Wednesday, July 20, 2011

Horrible Saturday Reflections/ Alyn Day on Writing

It's not often in our lives when we experience something truly impactful, something that picks us up, shakes off the dust, and allows the sharper lines of the framework underneath to come into view, but when we do have those experiences, we should appreciate them to their fullest extent. As you've probably guessed, I had a pretty significant experience recently, one that both inspired me and that helped reinforce the fact that this - writing - is something I was born to do.

This past weekend, I made the journey from Boston down to York, PA to attend a little something called Horrible Saturday at an amazing book store called The York Emporium. Now, as a lover of horror first, and a writer second, there are few things that can get my blood pumping like a good book store, especially a good used book store. Immediately upon entering, I was overcome. There were So. Many. Books. I could've spent days in that place, running my fingers over the spines of book after book after book, reading synopsis after synopsis, reveling in the smell of paper, ink and binding, the essence of the printed word itself. But that wasn't what I was there for. I was there to meet some utterly awesome, fantastic authors, hopefully get them to sign some of their terrific work for me, and gain some insight via the scheduled panel/Q & A session.

                                                    Brian Keene and I show some love! Photo by Susan Scofield.


The Q&A session was all that I had hoped and more. Listening to the quotable quintet of Brian Keene, J.F. Gonzalez, Kelli Owen, Bob Ford and Mary SanGiovanni, all of whom I've read and loved, and J.F., whom I interviewed on this very blog, was an experience that was well worth the trip on it's own. At one point, I of course posed a question to the panel. I asked them about memorable criticism they had received, in light of receiving some rather unpleasant feedback on my story The Lesser just prior and not really knowing how to deal with it. Mary SanGiovanni's answer will always stick with me - she compared writing a story to building a pretty car (leave it to the lovely Mary to describe a car as "pretty":)) and went on to say that criticism was like mechanics finding problems with the inner workings of the car, and that ignoring them wouldn't help the car's performance in the long run. I thought this was a very fitting analogy, and I've given it a good deal of thought over the past few days, on the drive home especially (and not just because I was *IN* a car). Changes are coming, my friends... And I am in search of some new mechanics.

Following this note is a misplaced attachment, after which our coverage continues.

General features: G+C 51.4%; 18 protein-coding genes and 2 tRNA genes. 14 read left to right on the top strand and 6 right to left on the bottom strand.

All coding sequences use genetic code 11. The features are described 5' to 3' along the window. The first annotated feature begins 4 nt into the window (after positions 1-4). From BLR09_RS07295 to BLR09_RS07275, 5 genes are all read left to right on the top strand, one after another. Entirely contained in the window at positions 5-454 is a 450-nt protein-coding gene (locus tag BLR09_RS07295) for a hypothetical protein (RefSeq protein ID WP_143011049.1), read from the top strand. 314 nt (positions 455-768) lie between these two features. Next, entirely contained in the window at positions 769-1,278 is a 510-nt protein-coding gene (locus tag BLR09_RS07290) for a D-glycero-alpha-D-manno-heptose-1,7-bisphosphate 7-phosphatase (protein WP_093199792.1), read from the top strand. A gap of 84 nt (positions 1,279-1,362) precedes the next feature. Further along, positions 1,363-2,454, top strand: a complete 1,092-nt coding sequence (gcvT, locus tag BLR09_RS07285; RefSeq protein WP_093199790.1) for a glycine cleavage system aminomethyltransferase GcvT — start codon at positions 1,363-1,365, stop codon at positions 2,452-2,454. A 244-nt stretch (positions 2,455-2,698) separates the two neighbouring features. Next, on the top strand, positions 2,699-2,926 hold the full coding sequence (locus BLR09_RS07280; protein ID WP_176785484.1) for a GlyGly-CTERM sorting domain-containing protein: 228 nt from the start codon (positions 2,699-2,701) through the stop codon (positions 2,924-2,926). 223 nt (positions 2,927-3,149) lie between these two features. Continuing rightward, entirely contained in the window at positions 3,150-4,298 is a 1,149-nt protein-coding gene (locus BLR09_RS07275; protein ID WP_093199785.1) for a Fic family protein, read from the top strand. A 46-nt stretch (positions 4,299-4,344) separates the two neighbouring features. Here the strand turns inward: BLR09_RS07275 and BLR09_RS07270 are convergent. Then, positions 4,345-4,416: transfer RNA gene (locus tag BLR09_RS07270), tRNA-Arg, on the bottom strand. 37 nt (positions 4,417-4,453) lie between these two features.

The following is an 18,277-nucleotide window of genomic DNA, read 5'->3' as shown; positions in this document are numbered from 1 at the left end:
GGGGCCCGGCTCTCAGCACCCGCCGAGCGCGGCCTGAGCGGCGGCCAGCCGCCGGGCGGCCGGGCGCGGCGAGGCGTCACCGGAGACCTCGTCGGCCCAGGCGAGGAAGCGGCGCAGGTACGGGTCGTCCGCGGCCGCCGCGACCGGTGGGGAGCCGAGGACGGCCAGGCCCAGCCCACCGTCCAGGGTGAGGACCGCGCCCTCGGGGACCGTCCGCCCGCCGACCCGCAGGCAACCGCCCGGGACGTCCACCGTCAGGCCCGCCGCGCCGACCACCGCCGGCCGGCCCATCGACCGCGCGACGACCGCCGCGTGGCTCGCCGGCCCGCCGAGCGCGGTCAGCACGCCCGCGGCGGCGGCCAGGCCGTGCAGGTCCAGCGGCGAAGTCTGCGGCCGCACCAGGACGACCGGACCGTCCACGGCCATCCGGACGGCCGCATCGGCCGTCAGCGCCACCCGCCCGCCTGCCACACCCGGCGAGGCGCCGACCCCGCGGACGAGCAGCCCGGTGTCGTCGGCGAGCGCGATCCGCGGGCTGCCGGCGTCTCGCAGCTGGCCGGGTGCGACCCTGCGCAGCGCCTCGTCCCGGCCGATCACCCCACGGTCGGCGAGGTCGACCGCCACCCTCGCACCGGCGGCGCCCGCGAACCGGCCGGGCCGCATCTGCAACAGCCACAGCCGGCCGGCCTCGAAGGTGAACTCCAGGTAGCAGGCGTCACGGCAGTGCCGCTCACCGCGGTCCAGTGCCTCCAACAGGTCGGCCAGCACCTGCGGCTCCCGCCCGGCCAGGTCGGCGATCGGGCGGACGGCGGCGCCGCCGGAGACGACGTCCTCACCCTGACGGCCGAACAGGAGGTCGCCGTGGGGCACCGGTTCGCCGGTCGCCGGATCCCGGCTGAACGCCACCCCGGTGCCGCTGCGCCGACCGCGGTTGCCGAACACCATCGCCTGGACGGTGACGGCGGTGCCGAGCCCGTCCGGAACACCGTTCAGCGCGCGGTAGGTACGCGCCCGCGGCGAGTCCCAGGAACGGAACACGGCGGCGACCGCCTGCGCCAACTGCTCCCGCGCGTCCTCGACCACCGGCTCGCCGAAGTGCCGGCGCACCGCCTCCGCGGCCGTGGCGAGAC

One of the more impactful things that occurred over the weekend was a conversation with the incomparable Kelli Owen. If you aren't familiar with her work, you're missing out. Kelli is a fantastic writer with an amazing style that makes you wonder how it's possible that with a talent like hers, she's not more famous...yet. I'd offer to let you borrow my copy of her first novel, Six Days, but then you might damage or lose it and as it's not easy to come by, I'd have to eviscerate you and strangle you to death with your own intestines... but I digress. Kelli is as amazing in person as she is on paper, if not moreso. She's funny, engaging, amazingly insightful, and somehow manages to put everyone around her instantly at ease... but let's get back to that insightful part, shall we? I mentioned to Kelli, rather offhandedly, that I had never really felt like I fit in anywhere. Without missing a beat, Kelli responds with "Yeah, you're a writer." I opened my mouth to respond, but then I stopped. Just like that, she had cut to the quick. It was the sort of no nonsense, how-did-I-never-think-of-that answer that made absolutely perfect, concrete sense in my mind at once. It was like something that had always been just slightly out of place was clicked into where it belonged. All the little pieces just sort of seemed to make sense. Also, I was feeling all glowy over the fact that Kelli Owen called me a writer!

Over the coming weeks, you're going to notice some changes around here, if you're keeping up with the blog, that is. The stories I have posted will remain up just as they are now, but I won't be making any more of my work publicly available. This wasn't a decision I came to easily, after all, I don't write for the idea of earning money, I write for the joy of exorcising the demons in my head and pinning down a little piece of infinity that's all my own, and the most motivating thing for me is, has always been, and always will be an admiring reader, but I don't just want to wallow in unpublished obscurity my whole life, that's not a writing career, and not what I'm after. I want to be published someday. I want to walk into a book store or a library somewhere, maybe both, and see my name on something on one of those hallowed shelves. I want to sit in a dusty little bookstore somewhere, or maybe a convention, a line of people in front of me gushing about my latest work and asking for more as they give me their names and ask me to sign the things I've written for them. This is my dream, and with luck, dedication, and maybe a pinch of destiny, it will become a reality. Wish me all of these, my friends, and please don't stop reading.

1 comment:

  1. Well, if you ever visit Thea and Kyle in Canada, we've got a fair amount of good used books stores.
    I picked up an early 1900's Mark Twain and other a few weeks ago. Very good condition! 1$ each!

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